“The good thing about the Dayton Accord is that it ended the war, it has ended the killing,” Ramic said. “However, what it has done, it has frozen in time the ethnic politics that fueled the same war. Twenty years later, you still have those ethnic politics that fueled the war.”
Among other things, Ramic said, the agreement holds in place that you must be Bosnian, Croat or Serb to vote—minorities, such as Jewish or Roma people cannot vote. “How inhumanitarian is that?” questioned Ramic. Part of the panel will address what can be done to change some of those things.
“Most parties agree that the Dayton Agreement is outdated,” Ramic said. “Bosnia cannot function properly. It needs to be amended, it needs to be changed. The question is: how?”
Ron Klutho, the coordinator for the refugee and immigrant program at Places for People, a local non-profit which provides a range of services for people with mental illnesses and trauma, said he works with a lot of Bosnians who survived the massacre at Srebrenica. They are concerned about their families still in Bosnia who are living under such an accord.
What can we learn from Bosnians in regard to the Syrian refugee crisis?
Klutho said that he is getting calls from a lot of the Bosnian people he serves wondering how they can help Syrians who come to St. Louis.
“I think St. Louis has proven to be a welcoming community for the Bosnians and others, Bosnians are not the only refugee group in St. Louis,” Klutho said. “I think most communities have found a welcome here. I hope to welcome some Syrian refugees here over the next couple of years.”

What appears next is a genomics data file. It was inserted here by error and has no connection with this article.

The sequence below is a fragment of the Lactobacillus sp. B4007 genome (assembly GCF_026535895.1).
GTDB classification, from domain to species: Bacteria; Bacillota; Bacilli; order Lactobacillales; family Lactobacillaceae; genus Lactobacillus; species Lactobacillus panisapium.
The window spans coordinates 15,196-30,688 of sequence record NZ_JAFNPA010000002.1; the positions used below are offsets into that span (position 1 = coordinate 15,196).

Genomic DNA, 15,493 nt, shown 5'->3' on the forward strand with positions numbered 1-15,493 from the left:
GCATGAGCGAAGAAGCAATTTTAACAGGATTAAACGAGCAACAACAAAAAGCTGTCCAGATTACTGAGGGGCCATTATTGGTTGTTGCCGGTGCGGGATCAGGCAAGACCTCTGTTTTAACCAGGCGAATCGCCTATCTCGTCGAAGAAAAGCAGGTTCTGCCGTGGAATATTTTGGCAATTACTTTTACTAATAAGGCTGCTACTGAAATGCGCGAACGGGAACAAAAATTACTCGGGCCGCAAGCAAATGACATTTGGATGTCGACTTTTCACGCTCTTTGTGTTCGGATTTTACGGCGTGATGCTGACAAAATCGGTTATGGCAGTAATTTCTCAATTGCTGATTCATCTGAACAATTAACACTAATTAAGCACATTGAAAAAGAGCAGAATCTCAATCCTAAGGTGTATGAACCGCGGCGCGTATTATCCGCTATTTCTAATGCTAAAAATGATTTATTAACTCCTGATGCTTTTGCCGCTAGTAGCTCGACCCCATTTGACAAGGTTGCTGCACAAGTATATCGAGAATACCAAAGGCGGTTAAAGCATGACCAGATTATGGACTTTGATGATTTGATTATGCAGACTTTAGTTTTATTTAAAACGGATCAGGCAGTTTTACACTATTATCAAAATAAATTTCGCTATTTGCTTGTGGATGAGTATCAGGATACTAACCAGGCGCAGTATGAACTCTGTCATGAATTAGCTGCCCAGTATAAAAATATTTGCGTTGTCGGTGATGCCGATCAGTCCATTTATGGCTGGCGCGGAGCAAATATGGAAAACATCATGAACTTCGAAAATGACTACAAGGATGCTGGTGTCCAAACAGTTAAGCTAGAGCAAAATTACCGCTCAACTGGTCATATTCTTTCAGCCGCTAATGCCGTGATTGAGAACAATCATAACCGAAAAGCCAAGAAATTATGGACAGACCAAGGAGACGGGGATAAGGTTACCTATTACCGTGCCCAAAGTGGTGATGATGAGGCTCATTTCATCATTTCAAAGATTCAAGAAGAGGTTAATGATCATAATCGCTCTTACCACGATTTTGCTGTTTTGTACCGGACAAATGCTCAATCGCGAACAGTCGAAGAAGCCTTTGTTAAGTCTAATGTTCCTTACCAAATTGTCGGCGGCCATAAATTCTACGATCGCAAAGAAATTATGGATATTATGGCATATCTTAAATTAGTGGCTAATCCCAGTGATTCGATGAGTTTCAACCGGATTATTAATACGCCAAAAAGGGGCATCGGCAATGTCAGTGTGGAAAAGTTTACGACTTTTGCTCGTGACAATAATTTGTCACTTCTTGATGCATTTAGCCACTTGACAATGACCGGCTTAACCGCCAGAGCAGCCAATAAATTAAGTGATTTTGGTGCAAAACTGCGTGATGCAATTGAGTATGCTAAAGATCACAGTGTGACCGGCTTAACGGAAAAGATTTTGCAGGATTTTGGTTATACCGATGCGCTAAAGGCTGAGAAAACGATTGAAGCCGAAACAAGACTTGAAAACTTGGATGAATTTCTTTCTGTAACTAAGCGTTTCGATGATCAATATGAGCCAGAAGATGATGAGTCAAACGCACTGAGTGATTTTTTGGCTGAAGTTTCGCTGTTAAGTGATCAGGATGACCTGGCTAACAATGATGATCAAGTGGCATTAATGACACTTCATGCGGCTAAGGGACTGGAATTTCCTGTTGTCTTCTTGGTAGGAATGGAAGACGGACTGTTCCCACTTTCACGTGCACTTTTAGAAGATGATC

Moore said people can learn a lot from the St. Louis Bosnian community in regard to fears over immigrants’ Islamic faith.
“I am concerned that the horrific things that have been done through ISIS might cause people to hastily judge refugees, and especially refugees that are Muslim,” Moore said. “I think that the example that has been set by the Bosnian community here can go a long way to allaying those judgements. Most, if not all, Bosnians are Muslim in some way. The range of observance is very great here. It is a reminder that many of the stereotypes that arise in the media, or people’s less thoughtful moments, just really don’t apply. The Muslim world is very variegated and integrated into the rest of the world and certainly that’s the case in St. Louis.”
"We ought not to divide the world according to who is Muslim or not, or who is western or not. But instead by the real division that matters here: the division between those people who are extremist in promoting violence and hatred and those who are promoting justice."
Moore said that the common thread between the massacre the Bosnians went through and what we’ve seen inflicted by ISIS in Paris and Beirut, is that civilians who are peaceful are targeted by extremists.
“Whether it is ISIS or perpetrators of the ethnic cleansing in Bosnia, it is a reminder that we ought not to divide the world according to who is Muslim or not, or who is western or not,” Moore said. “But instead by the real division that matters here: the division between those people who are extremist in promoting violence and hatred and those who are promoting justice.”
Moore emphasized that the events on Saturday and Sunday are open to anyone in St. Louis to come and learn.
“These are our neighbors, these are events which have touched us here in St. Louis regardless of whether we are Bosnian, because Bosnians have come to live among us,” Moore said.
What: Justice Delayed: Bosnia-Herzegovina 20 Years Later
When: Friday and Saturday, Nov. 21-22, 2015 at various times
Where: Jack C. Taylor Library, Fontbonne University, 6800 Wydown Blvd, St. Louis, MO 63105
"St. Louis on the Air" discusses issues and concerns facing the St. Louis area. The show is produced by Mary Edwards, Alex Heuer and Kelly Moffitt and hosted by veteran journalist Don Marsh. Follow us on Twitter and join the conversation at @STLonAir.